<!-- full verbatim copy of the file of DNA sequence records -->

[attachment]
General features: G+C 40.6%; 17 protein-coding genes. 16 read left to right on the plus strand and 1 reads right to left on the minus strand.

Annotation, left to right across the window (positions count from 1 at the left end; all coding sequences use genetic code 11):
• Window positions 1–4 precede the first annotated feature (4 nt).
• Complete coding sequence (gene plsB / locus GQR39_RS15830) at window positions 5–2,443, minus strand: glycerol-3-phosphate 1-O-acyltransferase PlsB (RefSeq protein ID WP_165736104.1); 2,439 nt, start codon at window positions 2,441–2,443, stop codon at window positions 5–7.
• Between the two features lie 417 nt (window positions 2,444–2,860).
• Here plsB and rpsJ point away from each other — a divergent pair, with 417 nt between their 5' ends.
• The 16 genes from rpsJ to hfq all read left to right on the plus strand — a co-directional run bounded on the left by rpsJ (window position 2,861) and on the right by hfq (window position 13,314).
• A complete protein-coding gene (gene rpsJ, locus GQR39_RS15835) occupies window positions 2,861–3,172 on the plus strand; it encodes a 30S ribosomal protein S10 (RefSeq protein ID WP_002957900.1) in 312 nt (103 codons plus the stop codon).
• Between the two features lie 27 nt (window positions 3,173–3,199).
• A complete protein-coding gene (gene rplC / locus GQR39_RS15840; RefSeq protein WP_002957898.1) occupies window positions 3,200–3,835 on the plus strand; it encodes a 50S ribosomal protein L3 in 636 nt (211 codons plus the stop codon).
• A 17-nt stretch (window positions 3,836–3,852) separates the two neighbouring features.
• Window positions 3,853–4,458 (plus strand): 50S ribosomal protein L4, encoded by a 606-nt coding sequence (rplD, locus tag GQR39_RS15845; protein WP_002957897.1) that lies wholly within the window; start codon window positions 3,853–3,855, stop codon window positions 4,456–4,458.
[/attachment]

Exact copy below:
General features: G+C 40.6%; 17 protein-coding genes. 16 read left to right on the plus strand and 1 reads right to left on the minus strand.

Annotation, left to right across the window (positions count from 1 at the left end; all coding sequences use genetic code 11):
• Window positions 1–4 precede the first annotated feature (4 nt).
• Complete coding sequence (gene plsB / locus GQR39_RS15830) at window positions 5–2,443, minus strand: glycerol-3-phosphate 1-O-acyltransferase PlsB (RefSeq protein ID WP_165736104.1); 2,439 nt, start codon at window positions 2,441–2,443, stop codon at window positions 5–7.
• Between the two features lie 417 nt (window positions 2,444–2,860).
• Here plsB and rpsJ point away from each other — a divergent pair, with 417 nt between their 5' ends.
• The 16 genes from rpsJ to hfq all read left to right on the plus strand — a co-directional run bounded on the left by rpsJ (window position 2,861) and on the right by hfq (window position 13,314).
• A complete protein-coding gene (gene rpsJ, locus GQR39_RS15835) occupies window positions 2,861–3,172 on the plus strand; it encodes a 30S ribosomal protein S10 (RefSeq protein ID WP_002957900.1) in 312 nt (103 codons plus the stop codon).
• Between the two features lie 27 nt (window positions 3,173–3,199).
• A complete protein-coding gene (gene rplC / locus GQR39_RS15840; RefSeq protein WP_002957898.1) occupies window positions 3,200–3,835 on the plus strand; it encodes a 50S ribosomal protein L3 in 636 nt (211 codons plus the stop codon).
• A 17-nt stretch (window positions 3,836–3,852) separates the two neighbouring features.
• Window positions 3,853–4,458 (plus strand): 50S ribosomal protein L4, encoded by a 606-nt coding sequence (rplD, locus tag GQR39_RS15845; protein WP_002957897.1) that lies wholly within the window; start codon window positions 3,853–3,855, stop codon window positions 4,456–4,458.